The House bill would require a further improvement by 2020 in efficiency that industry representatives do not support because they say it would rule out bulbs they are developing to meet the 2014 standard.

“If you tell us that the products we have to spend millions of dollars bringing to market in 2014 will become obsolete in 2020, it’s very difficult for a company to go to their shareholders and say that’s an investment worth making,” said Randy Moorhead, vice president of government affairs for Philips Electronic North America, a division of Royal Philips.

House and Senate aides said today they hoped to reconcile differences in the proposals in negotiations on energy legislation, which currently is bogged down in Congress.

Various national park and historical site bills

Tue, 11 Sep 2007 18:30:00 GMT

Business meeting to consider
  • S.127, to amend the Great Sand Dunes National Park and Preserve Act of 2000 to explain the purpose and provide for the administration of the Baca National Wildlife Refuge,
  • S.327 and H.R.359, bills to authorize the Secretary of the Interior to conduct a special resource study of sites associated with the life of Cesar Estrada Chavez and the farm labor movement,
  • S.868, to amend the Wild and Scenic Rivers Act to designate segments of the Taunton River in the Commonwealth of Massachusetts as a component of the National Wild and Scenic Rivers System,
  • S.1051, to authorize National Mall Liberty Fund D.C. to establish a memorial on Federal land in the District of Columbia at Constitution Gardens previously approved to honor free persons and slaves who fought for independence, liberty, and justice for all during the American Revolution,
  • S.1184 and H.R.1021, bills to direct the Secretary of the Interior to conduct a special resources study regarding the suitability and feasibility of designating certain historic buildings and areas in Taunton, Massachusetts, as a unit of the National Park System,
  • S.1247, to amend the Weir Farm National Historic Site Establishment Act of 1990 to limit the development of any property acquired by the Secretary of the Interior for the development of visitor and administrative facilities for the Weir Farm National Historic Site,
  • S.1304, to amend the National Trails System Act to designate the Arizona National Scenic Trail,
  • S.1329, to extend the Acadia National Park Advisory Commission, to provide improved visitor services at the park,
  • H.R.807, to direct the Secretary of the Interior to conduct a special resource study to determine the feasibility and suitability of establishing a memorial to the Space Shuttle Columbia in the State of Texasand for its inclusion as a unit of the National Park System, and
  • H.R.759, to redesignate the Ellis Island Library on the third floor ofthe Ellis Island Immigration Museum, located on Ellis Island in New York Harbor, as the “Bob Hope Memorial Library”

Carbon Markets USA 1

Tue, 11 Sep 2007 04:00:00 GMT

San Francisco, 11-12 September 2007

As the GHG market transitions from voluntary trading to compliance with state (and surely soon federal) requirements, projections are that the annual global volumes of GHG credits will increase from $21.6m (2006) to reach $60 billion and may eventually top $1 trillion.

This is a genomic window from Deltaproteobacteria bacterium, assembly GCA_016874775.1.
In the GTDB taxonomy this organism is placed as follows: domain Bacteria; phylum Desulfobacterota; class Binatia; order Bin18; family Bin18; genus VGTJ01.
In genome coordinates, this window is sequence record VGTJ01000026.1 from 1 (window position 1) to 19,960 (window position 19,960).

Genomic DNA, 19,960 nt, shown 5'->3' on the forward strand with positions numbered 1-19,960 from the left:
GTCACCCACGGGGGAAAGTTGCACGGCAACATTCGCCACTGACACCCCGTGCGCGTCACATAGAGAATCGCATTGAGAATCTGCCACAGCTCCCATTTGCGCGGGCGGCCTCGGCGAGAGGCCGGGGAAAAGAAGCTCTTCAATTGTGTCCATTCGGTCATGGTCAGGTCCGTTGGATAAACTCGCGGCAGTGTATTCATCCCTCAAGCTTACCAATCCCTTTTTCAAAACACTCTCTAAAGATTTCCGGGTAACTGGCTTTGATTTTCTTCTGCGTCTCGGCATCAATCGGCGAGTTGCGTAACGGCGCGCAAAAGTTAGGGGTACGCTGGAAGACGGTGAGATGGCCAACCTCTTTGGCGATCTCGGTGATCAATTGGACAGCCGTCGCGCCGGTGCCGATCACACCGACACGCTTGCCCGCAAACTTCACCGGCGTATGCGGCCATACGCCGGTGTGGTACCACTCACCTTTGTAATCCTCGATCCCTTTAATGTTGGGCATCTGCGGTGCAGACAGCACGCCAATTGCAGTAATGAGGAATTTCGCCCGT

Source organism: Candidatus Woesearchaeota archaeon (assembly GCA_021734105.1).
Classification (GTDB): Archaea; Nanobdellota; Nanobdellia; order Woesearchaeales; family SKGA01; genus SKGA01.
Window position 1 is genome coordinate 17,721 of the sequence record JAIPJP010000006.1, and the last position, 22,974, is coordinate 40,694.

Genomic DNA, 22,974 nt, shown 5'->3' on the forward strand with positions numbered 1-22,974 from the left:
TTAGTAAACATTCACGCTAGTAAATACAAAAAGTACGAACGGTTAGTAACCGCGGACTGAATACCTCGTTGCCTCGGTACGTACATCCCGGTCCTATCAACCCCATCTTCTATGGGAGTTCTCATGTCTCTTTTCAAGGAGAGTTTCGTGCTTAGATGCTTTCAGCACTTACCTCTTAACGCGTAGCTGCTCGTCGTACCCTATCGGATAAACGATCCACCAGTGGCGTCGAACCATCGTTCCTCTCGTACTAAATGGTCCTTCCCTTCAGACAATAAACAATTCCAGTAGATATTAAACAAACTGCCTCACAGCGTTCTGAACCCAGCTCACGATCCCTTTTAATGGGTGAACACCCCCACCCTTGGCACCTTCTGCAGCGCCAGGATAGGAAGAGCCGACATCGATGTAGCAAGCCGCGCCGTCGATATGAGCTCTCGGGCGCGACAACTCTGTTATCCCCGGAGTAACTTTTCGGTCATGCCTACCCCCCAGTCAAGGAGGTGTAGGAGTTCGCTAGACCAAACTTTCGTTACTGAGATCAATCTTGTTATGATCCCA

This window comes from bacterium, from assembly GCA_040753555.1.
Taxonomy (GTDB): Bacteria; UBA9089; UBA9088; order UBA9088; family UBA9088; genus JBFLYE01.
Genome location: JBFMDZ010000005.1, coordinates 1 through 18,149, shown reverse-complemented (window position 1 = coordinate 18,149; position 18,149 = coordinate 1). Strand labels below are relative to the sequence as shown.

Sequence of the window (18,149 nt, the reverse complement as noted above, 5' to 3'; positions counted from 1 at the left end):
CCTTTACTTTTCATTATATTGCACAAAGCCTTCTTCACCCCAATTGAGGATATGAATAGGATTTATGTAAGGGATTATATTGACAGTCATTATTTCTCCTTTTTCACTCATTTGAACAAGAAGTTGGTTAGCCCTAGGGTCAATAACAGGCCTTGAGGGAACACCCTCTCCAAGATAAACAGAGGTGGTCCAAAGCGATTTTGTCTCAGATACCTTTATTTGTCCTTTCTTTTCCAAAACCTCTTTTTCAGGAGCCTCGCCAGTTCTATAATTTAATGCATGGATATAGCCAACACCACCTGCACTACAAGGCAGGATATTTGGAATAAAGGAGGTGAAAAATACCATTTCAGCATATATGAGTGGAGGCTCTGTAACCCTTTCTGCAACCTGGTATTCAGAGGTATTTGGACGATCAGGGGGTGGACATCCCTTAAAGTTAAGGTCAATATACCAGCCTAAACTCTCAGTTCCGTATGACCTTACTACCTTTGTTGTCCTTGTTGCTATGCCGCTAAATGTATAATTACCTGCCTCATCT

This unique meeting will bring together the leading US and International experts together for two days of intense, information rich presentations, debates and networking. Understand how one of the World’s largest future commodity markets will develop and impact upon your business.

Speakers
  • Commissioner Jeffrey Byron, California Energy Commission
  • Terry Tamminen, Energy & Environmental Advisor to Governor Schwarzenegger
  • Allen Alley, Deputy Chief of Staff, Governor’s Office, State of Oregon
  • Richard Saines, Partner, Baker & McKenzie, USA
  • Veronique Bugnion, Managing Director, Point Carbon, USA
  • David N. Reschke, Noble Carbon Credits, Canada
  • Ian Carter, Policy Coordinator, North America, International Emissions Trading Association IETA, Canada
  • Thomas D. Peterson, Executive Director, The Center for Climate Strategies, USA
  • Angus Duncan, Oregon Carbon Allocation Task Force, USA
  • Doug Scott, Chair, Illinois Climate Change Advisory Group, USA
  • Josh Bushinsky, Western Policy Coordinator, Pew Center on Global Climate Change, USA
  • Gia Schneider, Vice President, Credit Suisse, USA
  • Imtiaz Ahmad, VP, Morgan Stanley, UK
  • Blake Schaefer, Director, Global Environmental Finance, Stark Investments
  • Roger Williams, VP – Portfolio Development, Blue Source
  • Marc Stuart, Co-founder, Director of New Business Development, EcoSecurities
  • Barbara McKee, Director CSLF, Chair IEA Working Party on Fossil Fuels & Director of Clean Energy Collaboration, DOE, USA
  • George Peridas, Science Fellow, Climate Center, Natural Resources Defense Council
  • Arthur Lee, CSLF Stakeholder; Principal Advisor, Global Policy & Strategy, Chevron, U.S.A
  • Len Eddy, Managing Director, Agcert International, Canada
  • David B. Layzell, President and CEO, BIOCAP Canada Foundation, Canada
  • Richard A. Birdsey, Program Manager, Global Change Research, USDA Forest Service
  • Doug Wikizer, Chief Environmental Protection and Regulations, California Department of Forestry and Fire Protection, USA
  • Lisa Jacobson, Executive Director, Business Council for Sustainable Energy, USA
  • Nathan Clark, Director, Offset Projects/Economist, Chicago Climate Exchange, USA
  • Ricardo Bayon, Director, The Ecosystem Marketplace
  • Cameron Brooks, VP – Resource Development, Renewable Choice Energy
  • Mike Bess, General Manager North America, Europe and Africa, Camco International, UK
  • Meg Gottstein, Administrative Law Judge, California Public Utilities Commission
  • Ned Helme, President, CCAP, Center for Clean Air Policy, USA
  • Frank T. Princiotta, Director of the Air Pollution Prevention and Control Division, U.S. Environmental Protection Agency, USA